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Obama Says He's 'Open To Compromise,' But Solutions Must Be 'Balanced'

Vice President Biden looks on as President Obama speaks at the White House.
Mark Wilson
Getty Images
Vice President Biden looks on as President Obama speaks at the White House.

The post-election negotiations over taxes, the economy and the so-called fiscal cliff moved into a new phase this afternoon when President Obama stepped up to a microphone at the White House to lay out his latest thoughts about what needs to be done.

In many ways, this words were echoes from the hard-fought campaign.

"It's time to get back to work and there is plenty of work to do," he said. "The American people voted for action, not politics as usual." And while he is "open to compromise ... [and] new ideas," the president repeated that he is opposed to any deficit plans that do not "combine spending cuts with revenue."

Voters, he said, want to see "cooperation, consensus and common sense. ... I intend to deliver."

The short address was the president's first to the nation since his victory celebration Election Night in Chicago. The last time an incumbent president had the chance to lay out a post-election agenda, of course, was in 2004. Then, President George W. Bush famously said, "I earned capital in the campaign, political capital. And now I intend to spend it. It is my style."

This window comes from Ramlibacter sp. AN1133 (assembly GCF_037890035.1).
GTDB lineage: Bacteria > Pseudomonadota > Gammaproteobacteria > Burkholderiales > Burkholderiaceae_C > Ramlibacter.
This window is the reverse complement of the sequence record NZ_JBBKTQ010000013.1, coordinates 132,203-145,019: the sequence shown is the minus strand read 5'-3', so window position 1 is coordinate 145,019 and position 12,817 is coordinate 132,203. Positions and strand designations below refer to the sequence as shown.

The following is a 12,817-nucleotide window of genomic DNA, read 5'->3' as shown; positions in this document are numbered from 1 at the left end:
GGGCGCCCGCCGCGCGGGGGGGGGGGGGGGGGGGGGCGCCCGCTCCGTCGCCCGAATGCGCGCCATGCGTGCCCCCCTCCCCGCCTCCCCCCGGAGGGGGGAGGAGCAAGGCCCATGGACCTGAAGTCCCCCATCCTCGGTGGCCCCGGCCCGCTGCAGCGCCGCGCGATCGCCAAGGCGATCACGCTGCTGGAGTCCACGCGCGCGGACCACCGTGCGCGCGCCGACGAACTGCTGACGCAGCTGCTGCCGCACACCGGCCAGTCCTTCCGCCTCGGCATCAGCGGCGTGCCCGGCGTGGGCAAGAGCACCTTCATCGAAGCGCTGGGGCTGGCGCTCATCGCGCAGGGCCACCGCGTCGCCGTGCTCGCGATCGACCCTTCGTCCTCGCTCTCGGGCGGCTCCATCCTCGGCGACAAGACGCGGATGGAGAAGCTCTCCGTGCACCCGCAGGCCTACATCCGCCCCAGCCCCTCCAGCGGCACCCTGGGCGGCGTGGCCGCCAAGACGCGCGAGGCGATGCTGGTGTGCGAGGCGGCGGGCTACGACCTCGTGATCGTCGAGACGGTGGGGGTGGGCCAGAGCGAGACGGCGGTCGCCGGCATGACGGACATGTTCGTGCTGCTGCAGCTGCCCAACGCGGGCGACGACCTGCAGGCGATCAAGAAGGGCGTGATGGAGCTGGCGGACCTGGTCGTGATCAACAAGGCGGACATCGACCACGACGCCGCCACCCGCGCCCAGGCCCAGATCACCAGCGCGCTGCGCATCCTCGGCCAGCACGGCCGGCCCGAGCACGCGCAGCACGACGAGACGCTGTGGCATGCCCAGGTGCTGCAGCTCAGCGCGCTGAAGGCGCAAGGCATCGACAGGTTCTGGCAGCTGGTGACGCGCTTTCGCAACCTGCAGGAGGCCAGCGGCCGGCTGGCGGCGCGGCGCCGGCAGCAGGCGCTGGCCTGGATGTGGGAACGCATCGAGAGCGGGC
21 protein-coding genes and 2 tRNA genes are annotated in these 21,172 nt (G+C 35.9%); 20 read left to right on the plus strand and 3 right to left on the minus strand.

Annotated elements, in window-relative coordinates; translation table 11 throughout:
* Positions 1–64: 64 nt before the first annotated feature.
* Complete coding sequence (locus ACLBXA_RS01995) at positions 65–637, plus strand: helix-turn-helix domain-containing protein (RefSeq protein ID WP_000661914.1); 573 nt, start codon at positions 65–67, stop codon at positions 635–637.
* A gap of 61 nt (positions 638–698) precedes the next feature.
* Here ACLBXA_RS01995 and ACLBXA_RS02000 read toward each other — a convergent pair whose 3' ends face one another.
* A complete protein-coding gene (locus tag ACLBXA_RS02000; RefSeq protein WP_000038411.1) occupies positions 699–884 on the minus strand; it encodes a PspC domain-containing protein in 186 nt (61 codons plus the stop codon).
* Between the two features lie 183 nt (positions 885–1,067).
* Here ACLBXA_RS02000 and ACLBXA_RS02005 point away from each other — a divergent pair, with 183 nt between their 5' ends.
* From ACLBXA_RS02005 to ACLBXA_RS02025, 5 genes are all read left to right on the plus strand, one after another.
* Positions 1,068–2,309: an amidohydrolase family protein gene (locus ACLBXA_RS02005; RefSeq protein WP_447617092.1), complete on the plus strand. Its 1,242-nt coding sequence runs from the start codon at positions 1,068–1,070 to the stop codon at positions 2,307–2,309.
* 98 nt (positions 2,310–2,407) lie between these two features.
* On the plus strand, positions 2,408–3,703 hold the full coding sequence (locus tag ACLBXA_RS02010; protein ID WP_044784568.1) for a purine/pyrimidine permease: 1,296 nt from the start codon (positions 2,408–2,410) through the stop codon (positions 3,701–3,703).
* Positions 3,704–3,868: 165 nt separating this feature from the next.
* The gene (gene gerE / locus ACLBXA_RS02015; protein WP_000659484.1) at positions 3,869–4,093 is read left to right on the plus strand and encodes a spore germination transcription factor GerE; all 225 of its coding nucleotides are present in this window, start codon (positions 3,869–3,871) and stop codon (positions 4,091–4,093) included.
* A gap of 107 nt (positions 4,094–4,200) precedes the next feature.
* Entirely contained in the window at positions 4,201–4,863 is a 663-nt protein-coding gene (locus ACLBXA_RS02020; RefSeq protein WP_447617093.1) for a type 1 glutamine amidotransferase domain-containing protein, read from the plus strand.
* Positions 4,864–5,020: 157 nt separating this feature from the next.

Earlier today, House Speaker John Boehner (R-Ohio), repeated his call on the Democratic president to take the lead in such talks. Boehner also repeated the basic Republican position: that "lowering [tax] rates and cleaning up the tax code" will spur economic growth.

We updated this post with highlights from the president's remarks.

Update at 1:16 p.m. ET. "I Intend To Deliver":

After saying he is "open to compromise" and "open to new ideas," the president says he also refuses to accept "any approach that isn't balanced." Then he finishes by saying that Americans expect "cooperation, consensus and common sense. ... I intend to deliver in my second term."

Update at 1:14 p.m. ET. Spending Cuts Must Be Paired With "Revenue":

Repeating a theme of his campaign, the president says "we can't just cut our way to prosperity. ... We have to combine spending cuts with revenue." And he says he'll be asking "the wealthiest Americans to pay a little more in taxes."

Update at 1:10 p.m. ET. Meeting Next Week:

The president confirms that he's invited Congressional leaders from both parties to a meeting at the White House next week. He also says he's inviting "business, labor and civics leaders."

Update at 1:09 p.m. ET. Time For Action:

As he begins, the president says 'it's time to get back to work and there is plenty of work to do. The American people voted for action, not politics as usual."

Update at 1 p.m. ET. Probably No Questions.

CBS News' Mark Knoller tweets that:

"East Room set up lengthwise. Reporters on the far end. No chance for questions today, though Jay Carney holds press briefing at 2pm/ET."

Update at 12:50 p.m. ET. Meeting At White House Next Week?

"Obama inviting leaders of Congress to White House next week for fiscal cliff talks," The Associated Press says in an "bulletin" it just sent out.

Some earlier coverage:

-- Boehner: 'Raising Tax Rates Is Unacceptable'

-- Opening Lines Set For A Deal To Avoid Fiscal Cliff

-- Shake A Leg Or Throw A Fist? Which Will It Be On Capitol Hill?

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Mark Memmott is NPR's supervising senior editor for Standards & Practices. In that role, he's a resource for NPR's journalists – helping them raise the right questions as they do their work and uphold the organization's standards.
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